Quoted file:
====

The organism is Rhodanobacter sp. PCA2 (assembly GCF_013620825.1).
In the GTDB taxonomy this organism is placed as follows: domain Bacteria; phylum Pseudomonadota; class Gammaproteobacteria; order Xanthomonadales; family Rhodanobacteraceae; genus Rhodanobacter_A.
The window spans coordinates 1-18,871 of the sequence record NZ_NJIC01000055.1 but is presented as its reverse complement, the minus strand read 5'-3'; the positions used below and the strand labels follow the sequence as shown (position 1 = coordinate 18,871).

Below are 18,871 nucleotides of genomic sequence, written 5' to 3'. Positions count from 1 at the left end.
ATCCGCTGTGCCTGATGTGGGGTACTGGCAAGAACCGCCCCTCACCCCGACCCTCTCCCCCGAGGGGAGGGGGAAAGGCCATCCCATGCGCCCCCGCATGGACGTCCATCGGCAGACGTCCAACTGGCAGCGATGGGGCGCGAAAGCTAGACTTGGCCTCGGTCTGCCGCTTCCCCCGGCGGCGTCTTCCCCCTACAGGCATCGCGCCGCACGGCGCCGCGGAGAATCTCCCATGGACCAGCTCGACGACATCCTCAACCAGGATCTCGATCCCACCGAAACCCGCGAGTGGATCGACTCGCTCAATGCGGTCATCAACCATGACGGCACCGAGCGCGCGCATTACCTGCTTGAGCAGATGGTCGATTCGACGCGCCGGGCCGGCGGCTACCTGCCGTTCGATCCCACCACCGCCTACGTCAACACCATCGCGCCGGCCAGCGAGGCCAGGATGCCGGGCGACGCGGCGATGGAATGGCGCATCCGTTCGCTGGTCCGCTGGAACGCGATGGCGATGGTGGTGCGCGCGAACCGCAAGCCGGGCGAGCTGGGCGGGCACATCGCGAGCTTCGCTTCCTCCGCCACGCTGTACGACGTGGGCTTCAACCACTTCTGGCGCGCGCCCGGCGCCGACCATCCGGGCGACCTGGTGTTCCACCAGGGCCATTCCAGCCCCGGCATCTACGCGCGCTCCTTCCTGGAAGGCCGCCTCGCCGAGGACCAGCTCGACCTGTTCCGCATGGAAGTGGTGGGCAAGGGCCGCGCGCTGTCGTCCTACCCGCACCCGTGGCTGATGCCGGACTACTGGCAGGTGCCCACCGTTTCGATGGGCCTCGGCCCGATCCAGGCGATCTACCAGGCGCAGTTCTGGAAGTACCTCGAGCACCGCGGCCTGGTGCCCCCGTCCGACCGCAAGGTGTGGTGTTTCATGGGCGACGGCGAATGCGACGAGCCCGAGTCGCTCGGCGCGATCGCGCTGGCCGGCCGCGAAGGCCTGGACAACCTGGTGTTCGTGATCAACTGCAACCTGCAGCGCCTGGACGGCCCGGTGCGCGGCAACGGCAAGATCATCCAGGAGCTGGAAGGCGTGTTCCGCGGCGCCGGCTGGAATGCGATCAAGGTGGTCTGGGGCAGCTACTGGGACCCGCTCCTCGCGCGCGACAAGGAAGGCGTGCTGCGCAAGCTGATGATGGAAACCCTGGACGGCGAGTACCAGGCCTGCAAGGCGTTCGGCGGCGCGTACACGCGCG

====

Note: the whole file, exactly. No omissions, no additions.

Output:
The organism is Rhodanobacter sp. PCA2 (assembly GCF_013620825.1).
In the GTDB taxonomy this organism is placed as follows: domain Bacteria; phylum Pseudomonadota; class Gammaproteobacteria; order Xanthomonadales; family Rhodanobacteraceae; genus Rhodanobacter_A.
The window spans coordinates 1-18,871 of the sequence record NZ_NJIC01000055.1 but is presented as its reverse complement, the minus strand read 5'-3'; the positions used below and the strand labels follow the sequence as shown (position 1 = coordinate 18,871).

Below are 18,871 nucleotides of genomic sequence, written 5' to 3'. Positions count from 1 at the left end.
ATCCGCTGTGCCTGATGTGGGGTACTGGCAAGAACCGCCCCTCACCCCGACCCTCTCCCCCGAGGGGAGGGGGAAAGGCCATCCCATGCGCCCCCGCATGGACGTCCATCGGCAGACGTCCAACTGGCAGCGATGGGGCGCGAAAGCTAGACTTGGCCTCGGTCTGCCGCTTCCCCCGGCGGCGTCTTCCCCCTACAGGCATCGCGCCGCACGGCGCCGCGGAGAATCTCCCATGGACCAGCTCGACGACATCCTCAACCAGGATCTCGATCCCACCGAAACCCGCGAGTGGATCGACTCGCTCAATGCGGTCATCAACCATGACGGCACCGAGCGCGCGCATTACCTGCTTGAGCAGATGGTCGATTCGACGCGCCGGGCCGGCGGCTACCTGCCGTTCGATCCCACCACCGCCTACGTCAACACCATCGCGCCGGCCAGCGAGGCCAGGATGCCGGGCGACGCGGCGATGGAATGGCGCATCCGTTCGCTGGTCCGCTGGAACGCGATGGCGATGGTGGTGCGCGCGAACCGCAAGCCGGGCGAGCTGGGCGGGCACATCGCGAGCTTCGCTTCCTCCGCCACGCTGTACGACGTGGGCTTCAACCACTTCTGGCGCGCGCCCGGCGCCGACCATCCGGGCGACCTGGTGTTCCACCAGGGCCATTCCAGCCCCGGCATCTACGCGCGCTCCTTCCTGGAAGGCCGCCTCGCCGAGGACCAGCTCGACCTGTTCCGCATGGAAGTGGTGGGCAAGGGCCGCGCGCTGTCGTCCTACCCGCACCCGTGGCTGATGCCGGACTACTGGCAGGTGCCCACCGTTTCGATGGGCCTCGGCCCGATCCAGGCGATCTACCAGGCGCAGTTCTGGAAGTACCTCGAGCACCGCGGCCTGGTGCCCCCGTCCGACCGCAAGGTGTGGTGTTTCATGGGCGACGGCGAATGCGACGAGCCCGAGTCGCTCGGCGCGATCGCGCTGGCCGGCCGCGAAGGCCTGGACAACCTGGTGTTCGTGATCAACTGCAACCTGCAGCGCCTGGACGGCCCGGTGCGCGGCAACGGCAAGATCATCCAGGAGCTGGAAGGCGTGTTCCGCGGCGCCGGCTGGAATGCGATCAAGGTGGTCTGGGGCAGCTACTGGGACCCGCTCCTCGCGCGCGACAAGGAAGGCGTGCTGCGCAAGCTGATGATGGAAACCCTGGACGGCGAGTACCAGGCCTGCAAGGCGTTCGGCGGCGCGTACACGCGCG